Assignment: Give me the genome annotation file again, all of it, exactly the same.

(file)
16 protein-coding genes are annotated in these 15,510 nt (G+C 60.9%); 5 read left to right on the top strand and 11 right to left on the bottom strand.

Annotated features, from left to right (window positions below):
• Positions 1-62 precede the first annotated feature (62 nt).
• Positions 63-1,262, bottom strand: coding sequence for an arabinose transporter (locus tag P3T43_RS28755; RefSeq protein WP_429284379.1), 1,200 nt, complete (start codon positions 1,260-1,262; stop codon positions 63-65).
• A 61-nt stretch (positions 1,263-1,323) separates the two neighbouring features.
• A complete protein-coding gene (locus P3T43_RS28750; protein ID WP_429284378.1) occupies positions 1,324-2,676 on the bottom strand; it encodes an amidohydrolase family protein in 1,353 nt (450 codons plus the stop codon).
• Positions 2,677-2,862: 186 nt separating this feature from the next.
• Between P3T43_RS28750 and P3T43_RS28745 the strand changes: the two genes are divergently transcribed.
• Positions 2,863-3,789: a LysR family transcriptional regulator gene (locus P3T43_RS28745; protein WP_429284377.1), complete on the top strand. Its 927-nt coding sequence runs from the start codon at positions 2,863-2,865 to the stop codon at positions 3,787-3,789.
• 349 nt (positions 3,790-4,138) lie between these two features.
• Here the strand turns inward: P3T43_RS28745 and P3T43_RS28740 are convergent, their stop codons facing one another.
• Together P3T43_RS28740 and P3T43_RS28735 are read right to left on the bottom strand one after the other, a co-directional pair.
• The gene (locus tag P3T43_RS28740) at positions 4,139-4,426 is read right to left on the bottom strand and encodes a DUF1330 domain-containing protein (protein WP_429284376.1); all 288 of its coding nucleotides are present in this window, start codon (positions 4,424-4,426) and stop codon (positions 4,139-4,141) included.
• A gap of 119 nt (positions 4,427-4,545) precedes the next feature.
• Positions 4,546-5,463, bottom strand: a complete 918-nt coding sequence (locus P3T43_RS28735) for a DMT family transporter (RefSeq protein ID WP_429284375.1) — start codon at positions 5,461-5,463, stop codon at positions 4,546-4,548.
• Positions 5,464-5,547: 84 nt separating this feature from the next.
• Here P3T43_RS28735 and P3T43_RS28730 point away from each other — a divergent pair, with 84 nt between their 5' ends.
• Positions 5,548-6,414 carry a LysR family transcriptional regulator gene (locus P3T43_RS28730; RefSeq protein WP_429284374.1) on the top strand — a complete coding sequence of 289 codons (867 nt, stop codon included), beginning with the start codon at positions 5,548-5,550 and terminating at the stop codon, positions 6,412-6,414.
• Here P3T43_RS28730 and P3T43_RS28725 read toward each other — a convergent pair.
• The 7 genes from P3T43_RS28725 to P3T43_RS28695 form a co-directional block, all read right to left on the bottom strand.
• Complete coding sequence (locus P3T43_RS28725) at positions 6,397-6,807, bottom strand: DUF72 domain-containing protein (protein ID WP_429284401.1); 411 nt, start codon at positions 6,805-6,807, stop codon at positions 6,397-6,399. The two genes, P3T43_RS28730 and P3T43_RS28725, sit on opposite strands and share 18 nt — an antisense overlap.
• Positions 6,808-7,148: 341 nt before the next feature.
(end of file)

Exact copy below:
16 protein-coding genes are annotated in these 15,510 nt (G+C 60.9%); 5 read left to right on the top strand and 11 right to left on the bottom strand.

Annotated features, from left to right (window positions below):
• Positions 1-62 precede the first annotated feature (62 nt).
• Positions 63-1,262, bottom strand: coding sequence for an arabinose transporter (locus tag P3T43_RS28755; RefSeq protein WP_429284379.1), 1,200 nt, complete (start codon positions 1,260-1,262; stop codon positions 63-65).
• A 61-nt stretch (positions 1,263-1,323) separates the two neighbouring features.
• A complete protein-coding gene (locus P3T43_RS28750; protein ID WP_429284378.1) occupies positions 1,324-2,676 on the bottom strand; it encodes an amidohydrolase family protein in 1,353 nt (450 codons plus the stop codon).
• Positions 2,677-2,862: 186 nt separating this feature from the next.
• Between P3T43_RS28750 and P3T43_RS28745 the strand changes: the two genes are divergently transcribed.
• Positions 2,863-3,789: a LysR family transcriptional regulator gene (locus P3T43_RS28745; protein WP_429284377.1), complete on the top strand. Its 927-nt coding sequence runs from the start codon at positions 2,863-2,865 to the stop codon at positions 3,787-3,789.
• 349 nt (positions 3,790-4,138) lie between these two features.
• Here the strand turns inward: P3T43_RS28745 and P3T43_RS28740 are convergent, their stop codons facing one another.
• Together P3T43_RS28740 and P3T43_RS28735 are read right to left on the bottom strand one after the other, a co-directional pair.
• The gene (locus tag P3T43_RS28740) at positions 4,139-4,426 is read right to left on the bottom strand and encodes a DUF1330 domain-containing protein (protein WP_429284376.1); all 288 of its coding nucleotides are present in this window, start codon (positions 4,424-4,426) and stop codon (positions 4,139-4,141) included.
• A gap of 119 nt (positions 4,427-4,545) precedes the next feature.
• Positions 4,546-5,463, bottom strand: a complete 918-nt coding sequence (locus P3T43_RS28735) for a DMT family transporter (RefSeq protein ID WP_429284375.1) — start codon at positions 5,461-5,463, stop codon at positions 4,546-4,548.
• Positions 5,464-5,547: 84 nt separating this feature from the next.
• Here P3T43_RS28735 and P3T43_RS28730 point away from each other — a divergent pair, with 84 nt between their 5' ends.
• Positions 5,548-6,414 carry a LysR family transcriptional regulator gene (locus P3T43_RS28730; RefSeq protein WP_429284374.1) on the top strand — a complete coding sequence of 289 codons (867 nt, stop codon included), beginning with the start codon at positions 5,548-5,550 and terminating at the stop codon, positions 6,412-6,414.
• Here P3T43_RS28730 and P3T43_RS28725 read toward each other — a convergent pair.
• The 7 genes from P3T43_RS28725 to P3T43_RS28695 form a co-directional block, all read right to left on the bottom strand.
• Complete coding sequence (locus P3T43_RS28725) at positions 6,397-6,807, bottom strand: DUF72 domain-containing protein (protein ID WP_429284401.1); 411 nt, start codon at positions 6,805-6,807, stop codon at positions 6,397-6,399. The two genes, P3T43_RS28730 and P3T43_RS28725, sit on opposite strands and share 18 nt — an antisense overlap.
• Positions 6,808-7,148: 341 nt before the next feature.